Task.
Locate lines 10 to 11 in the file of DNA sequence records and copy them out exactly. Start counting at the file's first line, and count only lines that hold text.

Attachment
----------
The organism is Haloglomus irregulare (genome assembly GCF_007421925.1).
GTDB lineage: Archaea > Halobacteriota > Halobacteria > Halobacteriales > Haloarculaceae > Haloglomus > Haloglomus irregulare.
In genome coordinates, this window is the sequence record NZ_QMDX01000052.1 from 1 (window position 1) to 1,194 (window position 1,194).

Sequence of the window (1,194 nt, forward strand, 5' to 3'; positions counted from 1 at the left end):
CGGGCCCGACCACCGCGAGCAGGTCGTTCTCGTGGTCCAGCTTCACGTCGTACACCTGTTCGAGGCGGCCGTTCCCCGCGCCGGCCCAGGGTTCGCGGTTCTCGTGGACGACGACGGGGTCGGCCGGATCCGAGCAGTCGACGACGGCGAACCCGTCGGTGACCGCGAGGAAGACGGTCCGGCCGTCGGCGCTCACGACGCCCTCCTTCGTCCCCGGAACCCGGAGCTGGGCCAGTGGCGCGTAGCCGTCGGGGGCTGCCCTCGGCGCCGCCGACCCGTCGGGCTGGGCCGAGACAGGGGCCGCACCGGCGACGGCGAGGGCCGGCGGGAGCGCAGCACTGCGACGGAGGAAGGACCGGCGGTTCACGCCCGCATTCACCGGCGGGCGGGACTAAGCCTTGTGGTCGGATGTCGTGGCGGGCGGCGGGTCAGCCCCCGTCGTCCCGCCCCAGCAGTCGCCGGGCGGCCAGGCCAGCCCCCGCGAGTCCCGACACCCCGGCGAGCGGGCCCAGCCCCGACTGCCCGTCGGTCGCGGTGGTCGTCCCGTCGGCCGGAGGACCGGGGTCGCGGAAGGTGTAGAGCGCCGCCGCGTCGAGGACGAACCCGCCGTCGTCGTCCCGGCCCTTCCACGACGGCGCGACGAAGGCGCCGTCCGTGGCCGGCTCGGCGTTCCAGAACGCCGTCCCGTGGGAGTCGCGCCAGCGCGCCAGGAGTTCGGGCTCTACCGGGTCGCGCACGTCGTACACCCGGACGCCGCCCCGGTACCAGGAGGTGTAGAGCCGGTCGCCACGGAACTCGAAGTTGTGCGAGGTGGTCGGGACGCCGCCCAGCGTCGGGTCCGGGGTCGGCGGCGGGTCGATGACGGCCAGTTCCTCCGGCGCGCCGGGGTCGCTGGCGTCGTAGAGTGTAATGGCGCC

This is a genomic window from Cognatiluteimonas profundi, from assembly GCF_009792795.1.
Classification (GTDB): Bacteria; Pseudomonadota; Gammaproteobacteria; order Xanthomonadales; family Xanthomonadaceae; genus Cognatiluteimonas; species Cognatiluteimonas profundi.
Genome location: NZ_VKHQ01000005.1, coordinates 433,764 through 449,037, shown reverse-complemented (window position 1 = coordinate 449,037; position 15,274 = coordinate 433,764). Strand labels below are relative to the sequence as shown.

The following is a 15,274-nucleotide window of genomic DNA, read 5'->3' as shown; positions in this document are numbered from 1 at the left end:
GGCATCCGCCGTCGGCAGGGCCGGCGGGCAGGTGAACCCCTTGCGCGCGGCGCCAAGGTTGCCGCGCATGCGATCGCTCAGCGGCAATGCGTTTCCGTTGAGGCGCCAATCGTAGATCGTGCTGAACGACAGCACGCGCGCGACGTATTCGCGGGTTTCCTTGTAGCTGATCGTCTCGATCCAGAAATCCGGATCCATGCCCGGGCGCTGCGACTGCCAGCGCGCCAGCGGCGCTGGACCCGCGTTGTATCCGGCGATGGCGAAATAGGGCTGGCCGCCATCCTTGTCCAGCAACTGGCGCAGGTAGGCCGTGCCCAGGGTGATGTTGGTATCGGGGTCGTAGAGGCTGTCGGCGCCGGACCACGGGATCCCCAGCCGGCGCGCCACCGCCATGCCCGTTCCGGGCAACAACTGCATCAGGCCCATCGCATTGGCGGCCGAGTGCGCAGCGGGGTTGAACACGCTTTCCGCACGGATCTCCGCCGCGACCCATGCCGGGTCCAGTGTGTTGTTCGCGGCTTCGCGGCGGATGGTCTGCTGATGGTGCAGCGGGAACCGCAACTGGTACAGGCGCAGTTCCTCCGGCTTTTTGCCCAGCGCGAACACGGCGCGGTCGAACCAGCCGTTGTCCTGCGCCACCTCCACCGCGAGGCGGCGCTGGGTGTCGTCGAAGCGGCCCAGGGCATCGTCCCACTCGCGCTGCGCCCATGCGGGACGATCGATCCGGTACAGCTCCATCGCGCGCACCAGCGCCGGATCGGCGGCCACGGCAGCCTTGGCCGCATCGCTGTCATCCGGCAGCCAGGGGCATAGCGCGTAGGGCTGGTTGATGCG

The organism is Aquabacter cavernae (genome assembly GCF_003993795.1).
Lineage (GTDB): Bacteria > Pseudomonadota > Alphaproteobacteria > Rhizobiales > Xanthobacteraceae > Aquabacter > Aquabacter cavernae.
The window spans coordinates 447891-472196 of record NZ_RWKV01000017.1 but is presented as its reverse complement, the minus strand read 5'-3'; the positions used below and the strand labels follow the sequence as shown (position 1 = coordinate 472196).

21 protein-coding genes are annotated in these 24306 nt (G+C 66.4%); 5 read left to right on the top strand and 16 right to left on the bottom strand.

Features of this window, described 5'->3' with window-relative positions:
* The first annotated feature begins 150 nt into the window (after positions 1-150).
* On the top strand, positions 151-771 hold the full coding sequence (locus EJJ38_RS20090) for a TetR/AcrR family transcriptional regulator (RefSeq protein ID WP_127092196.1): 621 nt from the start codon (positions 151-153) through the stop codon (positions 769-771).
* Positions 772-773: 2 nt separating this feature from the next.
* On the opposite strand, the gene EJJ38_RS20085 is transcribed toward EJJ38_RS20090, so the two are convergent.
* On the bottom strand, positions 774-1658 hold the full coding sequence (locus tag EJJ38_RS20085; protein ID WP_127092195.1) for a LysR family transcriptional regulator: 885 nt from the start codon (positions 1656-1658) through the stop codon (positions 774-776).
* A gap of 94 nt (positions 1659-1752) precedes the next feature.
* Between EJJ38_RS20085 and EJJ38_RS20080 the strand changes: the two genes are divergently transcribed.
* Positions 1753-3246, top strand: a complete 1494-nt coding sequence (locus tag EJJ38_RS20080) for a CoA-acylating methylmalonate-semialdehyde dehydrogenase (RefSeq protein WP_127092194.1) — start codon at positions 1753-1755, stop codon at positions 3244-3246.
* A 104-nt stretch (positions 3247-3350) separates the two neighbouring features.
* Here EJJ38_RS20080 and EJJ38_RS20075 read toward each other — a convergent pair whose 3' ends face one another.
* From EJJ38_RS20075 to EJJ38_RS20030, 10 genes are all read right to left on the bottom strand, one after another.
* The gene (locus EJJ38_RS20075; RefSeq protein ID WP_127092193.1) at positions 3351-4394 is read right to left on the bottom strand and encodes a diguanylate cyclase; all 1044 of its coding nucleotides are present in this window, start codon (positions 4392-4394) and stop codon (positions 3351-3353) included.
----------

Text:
GGCATCCGCCGTCGGCAGGGCCGGCGGGCAGGTGAACCCCTTGCGCGCGGCGCCAAGGTTGCCGCGCATGCGATCGCTCAGCGGCAATGCGTTTCCGTTGAGGCGCCAATCGTAGATCGTGCTGAACGACAGCACGCGCGCGACGTATTCGCGGGTTTCCTTGTAGCTGATCGTCTCGATCCAGAAATCCGGATCCATGCCCGGGCGCTGCGACTGCCAGCGCGCCAGCGGCGCTGGACCCGCGTTGTATCCGGCGATGGCGAAATAGGGCTGGCCGCCATCCTTGTCCAGCAACTGGCGCAGGTAGGCCGTGCCCAGGGTGATGTTGGTATCGGGGTCGTAGAGGCTGTCGGCGCCGGACCACGGGATCCCCAGCCGGCGCGCCACCGCCATGCCCGTTCCGGGCAACAACTGCATCAGGCCCATCGCATTGGCGGCCGAGTGCGCAGCGGGGTTGAACACGCTTTCCGCACGGATCTCCGCCGCGACCCATGCCGGGTCCAGTGTGTTGTTCGCGGCTTCGCGGCGGATGGTCTGCTGATGGTGCAGCGGGAACCGCAACTGGTACAGGCGCAGTTCCTCCGGCTTTTTGCCCAGCGCGAACACGGCGCGGTCGAACCAGCCGTTGTCCTGCGCCACCTCCACCGCGAGGCGGCGCTGGGTGTCGTCGAAGCGGCCCAGGGCATCGTCCCACTCGCGCTGCGCCCATGCGGGACGATCGATCCGGTACAGCTCCATCGCGCGCACCAGCGCCGGATCGGCGGCCACGGCAGCCTTGGCCGCATCGCTGTCATCCGGCAGCCAGGGGCATAGCGCGTAGGGCTGGTTGATGCG

The organism is Aquabacter cavernae (genome assembly GCF_003993795.1).